As of Tuesday morning, these are the numbers reported by Ukrainian authorities. As usual, expect these numbers to shade north of reality — especially in the area of aircraft taken out.



However, with Oryx now listing over 3,200 systems verified destroyed through images and video, including 562 tanks and 1031 APCs (including IFVs and AFVs), the other numbers presented by the Ukraine MOD may be quite close to Russia’s real losses.
 

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Ukraine update: Weakening Russia is a noble goal, well worth the cost
Mark Sumner

GettyImages-1393356904.jpg

A memorial wall for Ukrainian civilians killed during the Russian invasion, Lviv, UKraine, April 24, 2022.

On Monday, Secretary of Defense Lloyd Austin made it clear that the U.S. has a broader goal in assisting Ukraine against the invasion by Russian forces. “We want to see Russia weakened to the degree that it can't do the kinds of things that it has done in invading Ukraine,” said Austin.

The secretary of defence’s words have generated a good deal of faux outrage and blustering from those who claim this represents some sort of change from the mission of seeing Ukraine preserve its nation against an illegal and brutal invasion. It’s not. This is that same goal, elevated.

In 1987, historian Barbara Fields said this about of the importance of battles and tactics when discussing the American Civil War: “It’s not about soldiers except to the extent that weapons and soldiers at that crucial moment joined a discussion about something higher, about humanity, about human dignity, about human freedom.”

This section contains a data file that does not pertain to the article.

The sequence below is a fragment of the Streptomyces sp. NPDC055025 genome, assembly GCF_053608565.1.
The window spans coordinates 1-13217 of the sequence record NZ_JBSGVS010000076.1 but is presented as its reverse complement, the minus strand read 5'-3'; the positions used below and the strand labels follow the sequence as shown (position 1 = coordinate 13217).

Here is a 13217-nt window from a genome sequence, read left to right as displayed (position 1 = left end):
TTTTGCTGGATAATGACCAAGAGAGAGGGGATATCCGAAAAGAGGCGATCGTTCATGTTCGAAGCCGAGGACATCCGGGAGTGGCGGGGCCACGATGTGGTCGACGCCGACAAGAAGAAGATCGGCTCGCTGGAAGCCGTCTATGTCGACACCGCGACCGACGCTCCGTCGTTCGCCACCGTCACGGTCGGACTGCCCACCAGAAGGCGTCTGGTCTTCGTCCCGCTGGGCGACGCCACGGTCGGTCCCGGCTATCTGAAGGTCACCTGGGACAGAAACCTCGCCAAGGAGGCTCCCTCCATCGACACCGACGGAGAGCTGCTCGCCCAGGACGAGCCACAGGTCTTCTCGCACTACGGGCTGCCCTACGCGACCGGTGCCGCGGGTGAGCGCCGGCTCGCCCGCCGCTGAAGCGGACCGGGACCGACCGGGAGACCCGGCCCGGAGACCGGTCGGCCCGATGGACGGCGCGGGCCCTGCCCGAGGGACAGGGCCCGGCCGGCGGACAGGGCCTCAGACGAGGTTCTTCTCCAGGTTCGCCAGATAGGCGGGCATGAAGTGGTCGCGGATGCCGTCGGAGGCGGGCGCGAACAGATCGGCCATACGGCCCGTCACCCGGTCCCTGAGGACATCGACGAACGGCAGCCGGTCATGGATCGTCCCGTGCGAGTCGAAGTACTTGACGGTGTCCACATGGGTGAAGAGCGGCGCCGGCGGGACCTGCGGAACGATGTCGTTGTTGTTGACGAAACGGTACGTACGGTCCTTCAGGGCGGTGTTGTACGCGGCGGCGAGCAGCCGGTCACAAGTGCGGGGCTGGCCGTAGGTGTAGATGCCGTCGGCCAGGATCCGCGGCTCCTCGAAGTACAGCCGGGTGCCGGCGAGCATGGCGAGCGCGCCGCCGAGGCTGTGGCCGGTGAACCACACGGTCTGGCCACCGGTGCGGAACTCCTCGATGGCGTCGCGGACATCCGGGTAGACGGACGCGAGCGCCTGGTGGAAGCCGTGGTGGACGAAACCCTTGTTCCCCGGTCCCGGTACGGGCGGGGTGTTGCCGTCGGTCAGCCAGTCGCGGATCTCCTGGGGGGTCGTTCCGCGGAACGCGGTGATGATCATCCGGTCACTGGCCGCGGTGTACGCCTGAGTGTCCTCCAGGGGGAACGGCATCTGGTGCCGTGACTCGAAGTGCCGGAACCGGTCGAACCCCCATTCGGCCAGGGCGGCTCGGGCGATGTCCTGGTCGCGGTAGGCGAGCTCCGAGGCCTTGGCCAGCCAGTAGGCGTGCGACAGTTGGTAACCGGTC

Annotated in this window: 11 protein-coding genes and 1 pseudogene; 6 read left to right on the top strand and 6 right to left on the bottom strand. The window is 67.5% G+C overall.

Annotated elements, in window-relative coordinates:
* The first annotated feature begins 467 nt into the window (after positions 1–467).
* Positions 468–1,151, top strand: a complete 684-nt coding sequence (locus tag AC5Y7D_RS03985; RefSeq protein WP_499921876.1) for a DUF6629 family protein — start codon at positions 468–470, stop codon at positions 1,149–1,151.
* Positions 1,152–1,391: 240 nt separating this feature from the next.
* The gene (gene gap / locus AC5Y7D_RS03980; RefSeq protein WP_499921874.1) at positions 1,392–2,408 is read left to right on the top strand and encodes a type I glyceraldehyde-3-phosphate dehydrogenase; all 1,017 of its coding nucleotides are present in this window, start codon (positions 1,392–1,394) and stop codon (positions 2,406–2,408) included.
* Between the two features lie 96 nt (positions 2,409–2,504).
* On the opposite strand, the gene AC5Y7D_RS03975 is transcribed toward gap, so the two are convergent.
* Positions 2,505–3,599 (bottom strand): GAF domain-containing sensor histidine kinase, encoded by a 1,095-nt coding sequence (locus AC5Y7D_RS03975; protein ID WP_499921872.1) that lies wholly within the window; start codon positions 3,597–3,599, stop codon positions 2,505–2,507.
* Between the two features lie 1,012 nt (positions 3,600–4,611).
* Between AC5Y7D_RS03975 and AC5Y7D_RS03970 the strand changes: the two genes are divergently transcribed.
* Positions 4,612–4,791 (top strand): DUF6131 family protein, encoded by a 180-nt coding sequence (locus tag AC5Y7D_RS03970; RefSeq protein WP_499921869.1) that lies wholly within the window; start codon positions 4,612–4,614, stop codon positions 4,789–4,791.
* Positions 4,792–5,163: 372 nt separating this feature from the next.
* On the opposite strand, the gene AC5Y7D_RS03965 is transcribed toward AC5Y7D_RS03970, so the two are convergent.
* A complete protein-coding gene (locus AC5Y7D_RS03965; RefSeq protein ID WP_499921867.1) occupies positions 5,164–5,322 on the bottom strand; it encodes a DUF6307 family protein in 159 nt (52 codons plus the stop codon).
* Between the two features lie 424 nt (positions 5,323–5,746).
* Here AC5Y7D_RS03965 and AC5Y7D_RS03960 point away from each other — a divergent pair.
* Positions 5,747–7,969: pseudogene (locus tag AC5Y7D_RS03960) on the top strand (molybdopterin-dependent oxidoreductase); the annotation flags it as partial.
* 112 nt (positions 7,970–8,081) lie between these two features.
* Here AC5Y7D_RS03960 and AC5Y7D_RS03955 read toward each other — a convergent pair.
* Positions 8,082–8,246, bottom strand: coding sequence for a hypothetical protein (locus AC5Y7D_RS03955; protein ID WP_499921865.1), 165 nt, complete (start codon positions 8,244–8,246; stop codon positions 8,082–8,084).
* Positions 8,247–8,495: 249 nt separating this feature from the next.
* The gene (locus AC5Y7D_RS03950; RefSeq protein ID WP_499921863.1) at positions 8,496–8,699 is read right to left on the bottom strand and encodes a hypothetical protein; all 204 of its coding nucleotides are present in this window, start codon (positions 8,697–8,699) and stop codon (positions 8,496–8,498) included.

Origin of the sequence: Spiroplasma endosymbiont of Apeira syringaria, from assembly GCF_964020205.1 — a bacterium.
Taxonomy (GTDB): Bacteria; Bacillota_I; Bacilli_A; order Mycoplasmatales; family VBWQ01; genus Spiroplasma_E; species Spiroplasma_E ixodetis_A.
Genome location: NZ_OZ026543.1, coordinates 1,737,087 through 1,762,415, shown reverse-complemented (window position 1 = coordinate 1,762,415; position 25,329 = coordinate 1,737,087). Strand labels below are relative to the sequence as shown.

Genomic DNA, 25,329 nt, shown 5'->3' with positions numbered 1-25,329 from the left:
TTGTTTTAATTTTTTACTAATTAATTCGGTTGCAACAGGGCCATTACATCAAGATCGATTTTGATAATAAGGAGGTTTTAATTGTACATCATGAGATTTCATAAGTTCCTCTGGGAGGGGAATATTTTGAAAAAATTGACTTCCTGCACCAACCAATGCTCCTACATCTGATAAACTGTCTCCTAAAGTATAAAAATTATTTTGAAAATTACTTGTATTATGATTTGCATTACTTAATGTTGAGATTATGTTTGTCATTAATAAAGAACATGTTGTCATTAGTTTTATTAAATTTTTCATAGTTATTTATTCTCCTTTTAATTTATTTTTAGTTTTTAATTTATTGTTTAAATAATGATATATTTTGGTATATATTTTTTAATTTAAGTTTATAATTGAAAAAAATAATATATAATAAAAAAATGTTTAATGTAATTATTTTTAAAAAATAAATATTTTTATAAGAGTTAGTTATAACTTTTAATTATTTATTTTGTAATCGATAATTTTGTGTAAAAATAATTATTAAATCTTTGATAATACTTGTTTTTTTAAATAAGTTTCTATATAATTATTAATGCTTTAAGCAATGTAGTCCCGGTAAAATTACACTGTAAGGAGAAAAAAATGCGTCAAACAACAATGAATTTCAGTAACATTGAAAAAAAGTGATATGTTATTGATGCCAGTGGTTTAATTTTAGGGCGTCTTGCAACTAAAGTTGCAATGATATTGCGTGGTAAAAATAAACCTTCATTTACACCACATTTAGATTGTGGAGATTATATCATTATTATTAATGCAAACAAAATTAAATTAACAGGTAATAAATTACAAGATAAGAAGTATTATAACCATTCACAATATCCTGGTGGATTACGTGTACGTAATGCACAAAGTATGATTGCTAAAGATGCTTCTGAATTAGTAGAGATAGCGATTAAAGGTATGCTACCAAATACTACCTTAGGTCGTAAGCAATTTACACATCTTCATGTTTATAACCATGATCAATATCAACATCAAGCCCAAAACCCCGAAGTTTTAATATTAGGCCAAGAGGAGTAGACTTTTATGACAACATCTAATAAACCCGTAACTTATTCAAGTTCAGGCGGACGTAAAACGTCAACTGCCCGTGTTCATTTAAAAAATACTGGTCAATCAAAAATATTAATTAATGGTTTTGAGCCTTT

That’s where we are in Russian invasion of Ukraine. This is, as Fields said then, not about “battles and glory and carnage.” If that’s all there was to it, this would be a very ugly story, no matter which side we were on. For this story to mean something, for the cost of the war in both blood and money to be redeemed, requires a greater goal. The weakening of Russian power under Vladimir Putin might not have the same incalculable good as equality and freedom, but it is an almost unsullied good.

Decades ago, Putin turned his back on joining the family of nations and recreated Russia as an engine of destruction. He has used that engine in disrupting democracies and furthering authoritarian governments, not just in Russia, but around the world—including the United States. He’s used the Russian military to expand his own power by systematically attacking civilian populations in Georgia, Syria, Ukraine, and elsewhere. He’s turned his own nation into a crime-driven and criminal-obsessed parody of what it could be.

Reducing Russia’s ability to conduct more invasions like the one underway in Ukraine isn’t just a side note, it’s a noble goal. It’s a goal that elevates both the contributions we are making to this cause, and the suffering and sacrifice by the Ukrainian people.

Weapons and soldiers are once more in a discussion about something that can’t be measured in the number of tanks destroyed or the acres of land under control. We’re not just obligated to take part in that conversation, we are privileged to do so.

............
Tuesday, Apr 26, 2022 · 12:21:08 PM EDT · Mark Sumner
We’ve talked several times about Transnistria, sliver of Russian-controlled territory running along the eastern edge of Moldova. In describing their updated goals for Ukraine (when Russia admits that they’ve fallen short on their original goals of simply absorbing Ukraine), Russian officials have suggested that they plan to construct a “land bridge” of territory that would stretch from the Donbas on the east, to Crimea, then on through Odesa to connect with Transnistria. At that point, this whole Ukraine / Moldova hodge-podge would be swallowed up as a new Russian district.